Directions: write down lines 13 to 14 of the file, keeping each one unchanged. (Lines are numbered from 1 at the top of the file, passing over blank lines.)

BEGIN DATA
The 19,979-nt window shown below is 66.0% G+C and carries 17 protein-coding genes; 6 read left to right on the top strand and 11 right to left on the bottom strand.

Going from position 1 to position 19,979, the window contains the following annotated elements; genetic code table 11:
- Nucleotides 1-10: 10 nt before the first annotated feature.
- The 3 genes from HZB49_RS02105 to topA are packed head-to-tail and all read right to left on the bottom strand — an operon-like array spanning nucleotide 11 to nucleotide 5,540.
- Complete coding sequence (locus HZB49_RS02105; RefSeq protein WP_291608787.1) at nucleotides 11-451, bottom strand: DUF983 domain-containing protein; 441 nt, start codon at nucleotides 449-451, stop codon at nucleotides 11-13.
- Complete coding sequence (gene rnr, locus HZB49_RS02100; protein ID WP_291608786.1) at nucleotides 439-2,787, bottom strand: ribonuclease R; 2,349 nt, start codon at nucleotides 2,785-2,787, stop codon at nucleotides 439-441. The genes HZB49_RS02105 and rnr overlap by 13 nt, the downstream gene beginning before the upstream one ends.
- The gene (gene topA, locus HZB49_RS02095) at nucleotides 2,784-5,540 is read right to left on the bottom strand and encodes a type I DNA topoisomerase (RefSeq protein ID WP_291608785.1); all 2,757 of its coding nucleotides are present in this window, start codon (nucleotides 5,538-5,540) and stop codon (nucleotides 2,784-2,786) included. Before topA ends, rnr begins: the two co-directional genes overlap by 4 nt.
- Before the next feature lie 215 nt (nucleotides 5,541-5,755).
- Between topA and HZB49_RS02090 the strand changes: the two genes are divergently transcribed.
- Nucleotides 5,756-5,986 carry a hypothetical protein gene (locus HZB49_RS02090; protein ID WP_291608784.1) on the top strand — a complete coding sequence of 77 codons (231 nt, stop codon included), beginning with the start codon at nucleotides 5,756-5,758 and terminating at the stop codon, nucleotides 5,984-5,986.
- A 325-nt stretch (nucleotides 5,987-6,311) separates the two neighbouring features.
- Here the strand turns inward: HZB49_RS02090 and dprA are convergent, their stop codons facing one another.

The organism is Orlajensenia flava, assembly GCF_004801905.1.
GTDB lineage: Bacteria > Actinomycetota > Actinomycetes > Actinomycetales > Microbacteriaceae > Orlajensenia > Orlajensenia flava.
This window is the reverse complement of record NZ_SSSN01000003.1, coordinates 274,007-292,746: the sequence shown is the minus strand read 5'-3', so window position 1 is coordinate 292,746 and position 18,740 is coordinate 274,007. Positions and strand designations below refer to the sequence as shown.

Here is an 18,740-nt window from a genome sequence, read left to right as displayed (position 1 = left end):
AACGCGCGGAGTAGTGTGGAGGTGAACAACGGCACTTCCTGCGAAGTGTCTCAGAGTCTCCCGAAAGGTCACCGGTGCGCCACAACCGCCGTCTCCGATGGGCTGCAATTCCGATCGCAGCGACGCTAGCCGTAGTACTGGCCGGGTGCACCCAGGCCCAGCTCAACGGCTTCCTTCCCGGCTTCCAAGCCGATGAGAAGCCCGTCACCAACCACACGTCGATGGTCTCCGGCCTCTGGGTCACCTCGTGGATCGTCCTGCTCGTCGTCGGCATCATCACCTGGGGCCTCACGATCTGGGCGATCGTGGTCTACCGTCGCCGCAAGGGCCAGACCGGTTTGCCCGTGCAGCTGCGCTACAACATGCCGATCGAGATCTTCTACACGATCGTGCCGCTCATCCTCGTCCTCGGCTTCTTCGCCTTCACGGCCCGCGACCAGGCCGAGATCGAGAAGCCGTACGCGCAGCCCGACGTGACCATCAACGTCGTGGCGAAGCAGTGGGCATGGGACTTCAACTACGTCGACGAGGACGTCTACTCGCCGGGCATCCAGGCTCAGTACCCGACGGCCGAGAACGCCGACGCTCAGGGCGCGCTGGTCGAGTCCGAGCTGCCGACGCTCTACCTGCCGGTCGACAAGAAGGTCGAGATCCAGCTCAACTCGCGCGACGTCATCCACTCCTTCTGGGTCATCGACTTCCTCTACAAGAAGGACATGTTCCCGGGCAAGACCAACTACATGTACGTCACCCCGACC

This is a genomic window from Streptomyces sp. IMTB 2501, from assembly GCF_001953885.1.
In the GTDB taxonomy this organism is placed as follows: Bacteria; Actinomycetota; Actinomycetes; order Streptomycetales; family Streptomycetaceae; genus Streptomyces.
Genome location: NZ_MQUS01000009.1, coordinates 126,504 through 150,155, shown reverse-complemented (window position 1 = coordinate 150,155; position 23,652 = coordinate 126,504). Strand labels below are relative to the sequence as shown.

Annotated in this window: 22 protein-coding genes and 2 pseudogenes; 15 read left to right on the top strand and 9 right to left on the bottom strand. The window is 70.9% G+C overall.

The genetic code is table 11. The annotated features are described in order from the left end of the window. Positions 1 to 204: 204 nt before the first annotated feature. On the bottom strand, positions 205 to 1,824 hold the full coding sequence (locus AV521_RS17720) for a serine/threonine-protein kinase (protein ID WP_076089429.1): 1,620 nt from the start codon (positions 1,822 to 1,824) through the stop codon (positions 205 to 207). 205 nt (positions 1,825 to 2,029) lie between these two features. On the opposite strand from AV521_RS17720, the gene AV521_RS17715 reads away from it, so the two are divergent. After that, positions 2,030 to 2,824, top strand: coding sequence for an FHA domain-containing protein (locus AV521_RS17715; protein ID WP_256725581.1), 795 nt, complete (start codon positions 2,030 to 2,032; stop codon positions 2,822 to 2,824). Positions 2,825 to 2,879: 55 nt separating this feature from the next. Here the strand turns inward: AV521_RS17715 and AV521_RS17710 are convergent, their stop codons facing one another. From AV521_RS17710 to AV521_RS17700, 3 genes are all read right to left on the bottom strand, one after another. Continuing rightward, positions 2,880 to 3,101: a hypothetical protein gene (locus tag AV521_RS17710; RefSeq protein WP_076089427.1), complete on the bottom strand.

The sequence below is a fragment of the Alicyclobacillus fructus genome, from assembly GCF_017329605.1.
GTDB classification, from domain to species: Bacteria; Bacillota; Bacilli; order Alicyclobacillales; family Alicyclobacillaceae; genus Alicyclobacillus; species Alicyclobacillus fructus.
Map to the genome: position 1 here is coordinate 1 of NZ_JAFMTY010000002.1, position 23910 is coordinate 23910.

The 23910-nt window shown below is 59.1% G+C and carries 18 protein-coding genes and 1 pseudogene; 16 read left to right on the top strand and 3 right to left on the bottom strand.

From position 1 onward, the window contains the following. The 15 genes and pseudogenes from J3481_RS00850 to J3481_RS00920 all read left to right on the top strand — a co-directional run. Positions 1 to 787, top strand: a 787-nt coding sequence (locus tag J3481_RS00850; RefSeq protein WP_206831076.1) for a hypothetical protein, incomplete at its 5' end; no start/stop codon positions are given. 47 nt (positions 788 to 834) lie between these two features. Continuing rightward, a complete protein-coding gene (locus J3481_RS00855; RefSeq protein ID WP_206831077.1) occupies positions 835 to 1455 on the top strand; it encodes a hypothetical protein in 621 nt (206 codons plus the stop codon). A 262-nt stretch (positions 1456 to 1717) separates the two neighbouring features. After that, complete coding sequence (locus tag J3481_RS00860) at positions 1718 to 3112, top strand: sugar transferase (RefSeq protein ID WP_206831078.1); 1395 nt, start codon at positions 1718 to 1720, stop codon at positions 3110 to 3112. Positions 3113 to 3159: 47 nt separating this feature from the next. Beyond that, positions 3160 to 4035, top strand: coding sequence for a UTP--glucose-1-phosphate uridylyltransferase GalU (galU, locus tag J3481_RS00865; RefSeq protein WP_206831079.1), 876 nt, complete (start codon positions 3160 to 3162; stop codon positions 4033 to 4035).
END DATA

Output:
The organism is Orlajensenia flava, assembly GCF_004801905.1.
GTDB lineage: Bacteria > Actinomycetota > Actinomycetes > Actinomycetales > Microbacteriaceae > Orlajensenia > Orlajensenia flava.